poly the HK bed for winter snow? dry soil insulates better i rekons.

plow the way to victory my firenddddddddddd!
 
allen lumley
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Caleb Sturtevant : Peter Clouston has raised the issue of Additional heat loss through evaporation, Our super saturated Hugel-sponge will always evaporate as much moisture
as is necessary to reach equilibrium with the inside of the Greenhouse . This latent heat of evaporation will move heat from the hugelbed into the Greenhouse, BUT as the
moisture condenses into droplets against the colder outside walls the trapped heat will be radiated out through the shell of the Greenhouse !

We also need to consider the fact what a super saturated Hugel-sponge is a large thermal mass that by being so wet does not insulate the Northwall but actually cools it ! This
works against us as it increases the heat load if the Hugelkultur bed is used at the start of our heating season !

We need to look at the dangers of increased moisture concentrations leading to Smuts, rusts, and molds- or increasing our air exchanges with even more heat loss !

This does not mean that this wound not be a very valuable additional greenhouse after your plants have been through/were hardened off ! We just need to Know what we are
getting into ! For the Future of our Craft ! Keep safe/warm ! PYROLOGICAL Big AL ! - As always, your questions and comments are solicited and are Welcome ! A. L.
 
Abe Connally
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A problem with Hugel beds settling? Need dirt to hold a lightweight structure? I have the solution: Rapidobe

http://www.velacreations.com/shelter/building-components/walls/item/166.html



For this sort of application, make the base a lot wider than the top, like this /\. Tie the bases of the posts together to avoid them pushing apart over time.

The fabric could be another material, like orchard netting or shade cloth, and you could make holes periodically for plants. The posts will hold it together, and the dirt still gives you planting area. So, in the end, you have a planted wall. You could leave the top accessible to add material (compost/dirt) periodically.

Extra points for making it a wicking bed setup: http://www.velacreations.com/food/plants/annuals/item/108-wicking-bed.html
 
Brenda Groth
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the sinking problem would be allayed by flexible materials, like a hoop house that would move with it..but rigid materials might be a problem..sounds like a supurb idea
 
bob day
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i guess there's lots of ways to go here, and all us people out here don't know all the ins and outs of your situation

i've had a similar idea, only i was going to build an independent greenhouse with a compost pile against the north wall --well, actually between the north wall and an earth berm

i had thought about leaving the lower part of the pile accessible to the inside of the GH where i could remove compost as it became ready, the natural heat of the pile would help keep the GH warm at night, and the daily heat of the GH should keep the pile from freezing-- but to be totally frost free inside i'd plan on a rocket mass heater as a supplement for the colder days, maybe double the rmh as a seed bed germinator in late winter

but hey, my situation is different and that seems to fit what i have, a flexible green house floating on a hugel bed might be just right for you--or one of the other suggestions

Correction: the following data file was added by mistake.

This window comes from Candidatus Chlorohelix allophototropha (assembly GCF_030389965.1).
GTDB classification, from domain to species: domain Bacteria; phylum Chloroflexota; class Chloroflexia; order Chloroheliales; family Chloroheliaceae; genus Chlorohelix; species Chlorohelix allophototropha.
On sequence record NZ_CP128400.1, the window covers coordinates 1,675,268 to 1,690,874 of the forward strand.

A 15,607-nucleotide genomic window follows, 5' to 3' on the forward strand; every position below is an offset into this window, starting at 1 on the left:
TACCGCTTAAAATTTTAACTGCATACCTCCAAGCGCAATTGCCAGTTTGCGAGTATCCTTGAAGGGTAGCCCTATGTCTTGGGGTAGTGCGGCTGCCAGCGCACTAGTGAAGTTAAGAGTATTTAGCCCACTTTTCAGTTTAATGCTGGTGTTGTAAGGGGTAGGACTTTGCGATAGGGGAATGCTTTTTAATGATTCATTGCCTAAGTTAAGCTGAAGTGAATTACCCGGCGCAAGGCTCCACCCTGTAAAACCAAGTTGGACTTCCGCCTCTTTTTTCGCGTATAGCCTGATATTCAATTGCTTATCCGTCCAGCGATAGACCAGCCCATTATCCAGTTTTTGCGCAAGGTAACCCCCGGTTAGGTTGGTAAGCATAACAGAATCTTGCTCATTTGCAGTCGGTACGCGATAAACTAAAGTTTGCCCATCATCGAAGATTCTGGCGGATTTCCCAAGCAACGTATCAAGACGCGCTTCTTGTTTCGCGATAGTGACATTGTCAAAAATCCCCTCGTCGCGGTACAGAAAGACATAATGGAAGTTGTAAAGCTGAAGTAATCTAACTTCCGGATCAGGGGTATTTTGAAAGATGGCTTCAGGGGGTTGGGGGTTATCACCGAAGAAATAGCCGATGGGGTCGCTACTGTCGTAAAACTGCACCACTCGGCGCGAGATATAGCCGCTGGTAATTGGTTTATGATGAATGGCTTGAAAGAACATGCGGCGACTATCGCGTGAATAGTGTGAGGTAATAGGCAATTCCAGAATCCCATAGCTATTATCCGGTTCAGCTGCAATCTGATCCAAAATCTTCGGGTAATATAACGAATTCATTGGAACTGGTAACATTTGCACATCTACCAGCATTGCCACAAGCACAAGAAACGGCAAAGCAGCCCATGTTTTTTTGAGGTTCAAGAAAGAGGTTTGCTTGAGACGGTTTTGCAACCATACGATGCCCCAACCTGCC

it's all good

bob
 
Tim Burrows
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Here is my suggestion for a hugelkultur greenhouse. http://www.permies.com/t/27982/greenhouses/Hoop-House-Hugel-Towers

Hope you can see what I am drawing. I think it solves your settling problems, what do you think?
 
Cian Day
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Any updates on this project Caleb? Did you end up building the greenhouse?

I was thinking of building a seasonal greenhouse/coldframe in walipini style, between two hugelbeds. This requires the space between the hugelbeds to be wider and a meter or so below ground, which means it needs to have proper drainage, but it takes full advantage of ground insulation.

Thoughts?
 
Dave Dahlsrud
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Caleb inspired me and I built something very similar to this! I already had a 16x24 hoop house frame to work with. What I did was dig down about a foot on the downhill side and leveled out from there (about two feet down on the uphill side), drove galvanized posts in to support the frame about five feet above my new grade, slapped the hoop on top and built 3 foot tall raised beds with a woody core (hugel style) on the south, and west sides. On the north side I built a hugel mound that extends beyond the outer edge, but contained on the inside. I'll try to find some pix to so it makes more sense, but its working pretty darned good. So far in two winters it hasn't fallen bellow 14F despite outside temps as low as -10F. I figure I've gone from zone 6 to zone 8 in there, not too bad in my opinion.
 
william lane
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Hedge (aka Bodark or Osage Orange) would do fine as a post inside a HK. The other option might be to have your hoops rest in pvc with holes cut to accept the ends. The base would settle with the HK until the bed demands a rebuild. However it is accomplished having the side float on the HK seems better than having it fall away from a post a little each year

interesting idea
 
Dave Burton
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This kinda reminds me of tefa (textured earth food all-year-long).
 
leila hamaya
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oooo! really like this =)

well got my brain wheels turning =) i can vision some interesting variations with a similar idea...with tiers and steps and lots of vertical levels.